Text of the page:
Unique Microbial Catabolic Pathway for the Human Core N-Glycan Constituent Fucosyl-α-1,6-N-Acetylglucosamine-Asparagine

Abstract
The survival of commensal bacteria in the human gut partially depends on their ability to metabolize host-derived molecules. The use of the glycosidic moiety of N-glycoproteins by bacteria has been reported, but the role of N-glycopeptides or glycoamino acids as the substrates for bacterial growth has not been evaluated. We have identified in Lactobacillus casei strain BL23 a gene cluster (alf-2) involved in the catabolism of the glycoamino acid fucosyl-α-1,6-N-GlcNAc-Asn (6'FN-Asn), a constituent of the core-fucosylated structures of mammalian N-glycoproteins. The cluster consists of the genes alfHC, encoding a major facilitator superfamily (MFS) permease and the α-L-fucosidase AlfC, and the divergently oriented asdA (aspartate 4-decarboxylase), alfR2 (transcriptional regulator), pepV (peptidase), asnA2 (glycosyl-asparaginase), and sugK (sugar kinase) genes. Knockout mutants showed that alfH, alfC, asdA, asnA2, and sugK are necessary for efficient 6'FN-Asn utilization. The alf-2 genes are induced by 6'FN-Asn, but not by its glycan moiety, via the AlfR2 regulator. The constitutive expression of alf-2 genes in an alfR2 strain allowed the metabolism of a variety of 6'-fucosyl-glycans. However, GlcNAc-Asn did not support growth in this mutant background, indicating that the presence of a 6'-fucose moiety is crucial for substrate transport via AlfH. Within bacteria, 6'FN-Asn is defucosylated by AlfC, generating GlcNAc-Asn. This glycoamino acid is processed by the glycosylasparaginase AsnA2. GlcNAc-Asn hydrolysis generates aspartate and GlcNAc, which is used as a fermentable source by L. casei These data establish the existence in a commensal bacterial species of an exclusive metabolic pathway likely to scavenge human milk and mucosal fucosylated N-glycopeptides in the gastrointestinal tract. IMPORTANCE The gastrointestinal tract accommodates more than 1014 microorganisms that have an enormous impact on human health. The mechanisms enabling commensal bacteria and administered probiotics to colonize the gut remain largely unknown. The ability to utilize host-derived carbon and energy resources available at the mucosal surfaces may provide these bacteria with a competitive advantage in the gut. Here, we have identified in the commensal species Lactobacillus casei a novel metabolic pathway for the utilization of the glycoamino acid fucosyl-α-1,6-N-GlcNAc-Asn, which is present in the core-fucosylated N-glycoproteins from mammalians. These results give insight into the molecular interactions between the host and commensal/probiotic bacteria and may help to devise new strategies to restore gut microbiota homeostasis in diseases associated with dysbiotic microbiota.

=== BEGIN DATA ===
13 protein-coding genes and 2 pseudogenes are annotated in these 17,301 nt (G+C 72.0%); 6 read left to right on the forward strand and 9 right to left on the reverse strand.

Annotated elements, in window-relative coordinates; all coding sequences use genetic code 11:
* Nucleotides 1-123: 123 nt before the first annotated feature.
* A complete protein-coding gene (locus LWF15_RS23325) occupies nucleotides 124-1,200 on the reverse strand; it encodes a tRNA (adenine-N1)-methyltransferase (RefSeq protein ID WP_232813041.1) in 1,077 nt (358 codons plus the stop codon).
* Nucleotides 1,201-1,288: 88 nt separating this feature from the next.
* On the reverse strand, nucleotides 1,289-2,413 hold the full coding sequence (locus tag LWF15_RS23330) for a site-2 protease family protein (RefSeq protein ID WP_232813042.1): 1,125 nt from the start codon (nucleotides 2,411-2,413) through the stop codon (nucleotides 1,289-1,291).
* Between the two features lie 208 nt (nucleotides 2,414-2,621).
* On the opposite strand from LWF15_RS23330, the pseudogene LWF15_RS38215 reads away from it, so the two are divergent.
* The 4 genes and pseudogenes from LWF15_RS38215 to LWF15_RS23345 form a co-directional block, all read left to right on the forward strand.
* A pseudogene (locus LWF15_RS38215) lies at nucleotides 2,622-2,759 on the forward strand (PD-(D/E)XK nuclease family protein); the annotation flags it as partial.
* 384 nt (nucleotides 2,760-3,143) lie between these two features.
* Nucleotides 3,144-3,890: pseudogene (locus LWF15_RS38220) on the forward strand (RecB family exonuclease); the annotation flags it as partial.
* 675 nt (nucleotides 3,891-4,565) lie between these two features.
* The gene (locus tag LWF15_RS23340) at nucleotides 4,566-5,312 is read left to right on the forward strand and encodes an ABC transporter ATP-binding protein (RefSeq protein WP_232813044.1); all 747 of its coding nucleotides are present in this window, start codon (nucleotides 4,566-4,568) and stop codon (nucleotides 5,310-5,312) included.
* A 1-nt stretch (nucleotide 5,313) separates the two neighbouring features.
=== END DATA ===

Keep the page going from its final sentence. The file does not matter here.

Description
Bibliographic reference
Becerra Enríquez, Jimmy Everth Rodríguez Díaz, Jesús Gozalbo Rovira, Roberto Vicente Palomino-Schätzlein, Martina Zúñiga Cabrera, Manuel Monedero García, Vicente Yebra Yebra, María Jesús 2020 Unique Microbial Catabolic Pathway for the Human Core N-Glycan Constituent Fucosyl-α-1,6-N-Acetylglucosamine-Asparagine MBio 11 1 e02804-19